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Re: [tor-talk] NSA TAO Exploit of Whonix Qubes - EGOTISTICALSHALLOT - Martin Peck

On 12/7/14, carlo von lynX <lynX@xxxxxxxxxxxxxxxxxxxxxx> wrote:
> ...
> This question may spell a change of topic, but wouldn't
> it make much more sense to introduce backdoors into debian,
> gaining thus access to any derivate distribution?

exploits are developed at all levels of the system. from attacking
applications, to subverting operating system updates and package
management, down to compromising random number generator instructions.

some of these techniques are more complicated than others. some may
involve active triggers vs. always affecting all users. some may
require a window of opportunity, while others can be launched at any
time. and so on...

would compromising Debian upstream be easier?  probably, but it would
also be more visible.

> I know that currently 13600 packages of debian can be built
> reproducible [1], but does that mean that at least those are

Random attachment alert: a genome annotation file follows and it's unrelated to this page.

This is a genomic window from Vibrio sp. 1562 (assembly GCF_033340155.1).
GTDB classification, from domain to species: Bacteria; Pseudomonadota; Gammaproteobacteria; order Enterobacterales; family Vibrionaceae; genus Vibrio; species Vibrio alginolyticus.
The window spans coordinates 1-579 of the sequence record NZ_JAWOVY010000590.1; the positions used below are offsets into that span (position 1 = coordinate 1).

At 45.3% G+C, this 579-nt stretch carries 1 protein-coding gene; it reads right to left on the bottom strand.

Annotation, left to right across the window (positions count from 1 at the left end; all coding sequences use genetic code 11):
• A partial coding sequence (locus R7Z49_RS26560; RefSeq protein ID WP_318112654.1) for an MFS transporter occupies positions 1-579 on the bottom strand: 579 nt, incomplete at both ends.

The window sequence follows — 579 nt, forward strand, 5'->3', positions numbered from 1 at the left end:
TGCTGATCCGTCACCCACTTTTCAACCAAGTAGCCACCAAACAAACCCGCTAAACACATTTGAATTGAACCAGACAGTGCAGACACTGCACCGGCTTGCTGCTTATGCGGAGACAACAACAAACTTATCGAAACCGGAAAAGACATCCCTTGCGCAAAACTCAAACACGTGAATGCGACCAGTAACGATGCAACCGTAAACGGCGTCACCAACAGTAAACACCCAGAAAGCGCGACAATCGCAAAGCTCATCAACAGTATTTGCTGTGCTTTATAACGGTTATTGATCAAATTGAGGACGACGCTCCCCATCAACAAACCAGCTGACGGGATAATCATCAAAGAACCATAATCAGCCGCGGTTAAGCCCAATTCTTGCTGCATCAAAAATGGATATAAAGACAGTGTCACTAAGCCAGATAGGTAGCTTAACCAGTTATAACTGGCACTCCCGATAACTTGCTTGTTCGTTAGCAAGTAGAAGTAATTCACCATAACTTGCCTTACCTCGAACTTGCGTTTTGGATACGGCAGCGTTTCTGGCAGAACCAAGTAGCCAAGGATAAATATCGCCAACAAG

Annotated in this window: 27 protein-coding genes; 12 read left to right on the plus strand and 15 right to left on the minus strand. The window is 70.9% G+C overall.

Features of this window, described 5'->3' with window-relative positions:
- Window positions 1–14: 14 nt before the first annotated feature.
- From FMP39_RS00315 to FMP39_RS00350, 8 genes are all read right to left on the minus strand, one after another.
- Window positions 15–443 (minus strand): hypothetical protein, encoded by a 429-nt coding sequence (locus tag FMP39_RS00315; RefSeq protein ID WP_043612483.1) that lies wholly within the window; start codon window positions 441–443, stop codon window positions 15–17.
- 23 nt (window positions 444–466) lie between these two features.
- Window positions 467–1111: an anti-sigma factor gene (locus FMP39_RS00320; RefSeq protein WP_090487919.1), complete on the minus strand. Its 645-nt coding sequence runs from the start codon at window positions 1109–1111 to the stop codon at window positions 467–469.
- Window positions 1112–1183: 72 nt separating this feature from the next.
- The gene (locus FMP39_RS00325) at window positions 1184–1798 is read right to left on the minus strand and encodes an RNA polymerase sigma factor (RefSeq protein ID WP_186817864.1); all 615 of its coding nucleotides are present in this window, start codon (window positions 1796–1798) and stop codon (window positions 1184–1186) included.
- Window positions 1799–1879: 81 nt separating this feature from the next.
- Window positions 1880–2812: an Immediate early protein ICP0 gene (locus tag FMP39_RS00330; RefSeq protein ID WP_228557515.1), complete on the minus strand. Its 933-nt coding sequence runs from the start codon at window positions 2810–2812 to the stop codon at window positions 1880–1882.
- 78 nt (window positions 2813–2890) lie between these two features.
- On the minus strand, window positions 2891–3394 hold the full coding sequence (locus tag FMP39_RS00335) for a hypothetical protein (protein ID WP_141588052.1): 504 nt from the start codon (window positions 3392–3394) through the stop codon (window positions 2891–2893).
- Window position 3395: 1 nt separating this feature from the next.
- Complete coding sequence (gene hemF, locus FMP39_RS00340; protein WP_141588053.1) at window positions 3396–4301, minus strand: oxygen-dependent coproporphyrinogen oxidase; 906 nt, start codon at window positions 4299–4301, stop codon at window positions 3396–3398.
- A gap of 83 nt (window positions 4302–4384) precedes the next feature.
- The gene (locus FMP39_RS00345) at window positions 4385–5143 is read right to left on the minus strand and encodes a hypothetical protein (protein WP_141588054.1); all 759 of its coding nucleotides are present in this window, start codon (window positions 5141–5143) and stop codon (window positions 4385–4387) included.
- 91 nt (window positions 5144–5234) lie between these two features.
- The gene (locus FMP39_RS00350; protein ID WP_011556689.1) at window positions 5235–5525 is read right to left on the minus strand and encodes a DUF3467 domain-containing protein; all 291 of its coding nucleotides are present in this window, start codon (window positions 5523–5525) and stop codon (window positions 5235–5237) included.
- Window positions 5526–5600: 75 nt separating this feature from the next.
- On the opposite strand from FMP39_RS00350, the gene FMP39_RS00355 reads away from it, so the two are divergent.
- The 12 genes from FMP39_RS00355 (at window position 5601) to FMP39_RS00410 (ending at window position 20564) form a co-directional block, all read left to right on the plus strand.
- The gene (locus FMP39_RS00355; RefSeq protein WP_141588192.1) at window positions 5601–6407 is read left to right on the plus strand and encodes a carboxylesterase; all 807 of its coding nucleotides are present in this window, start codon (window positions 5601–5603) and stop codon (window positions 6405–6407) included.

> being distributed with reproducible binaries? I assume not.

this is two concerns:

1) if built packages can be verified independently. (reproducible builds)
2) if packages are distributed to users securely. (signatures on pkgs, etc.)

you need to cover both, of course. but they only address part of the
problem.  a vulnerable application that is reproducibly built, and
properly signed, and verified before installation, is still

> My current state of information is such that any source-code
> based distribution is less likely to be affected by backdoors
> until debian and all derivates indeed ship reproducible binaries.
> If Whonix can be rebuilt from source, so can Qubes OS?

how do you securely distribute sources to be built?  a source based
distribution has different trade-offs, rather than being immune to

you can of course build any of these from source. (all of them open source).

> Why bother with Whonix or TAILS specifically? Making use of
> backdoors is in any case risky since folks like us may have
> the competence to notice those activities going on... and
> possibly document how they work.

some vulnerabilities are specific to a single build or architecture,
some are specific to configuration, some are specific to opportune
timing or position, and so on.

which route is chosen, backdoor or exploit, varies by situation, and
of course, the visibility of either varies quite a bit too.

> But what do I know. The more I dig into this, the more I gather
> how much I am left in the dark.

if there's one thing we've learned the last few years, it is that all
avenues are pursued. backdoors and exploits both, and at all levels,
from operating system to end user applications.

best regards,
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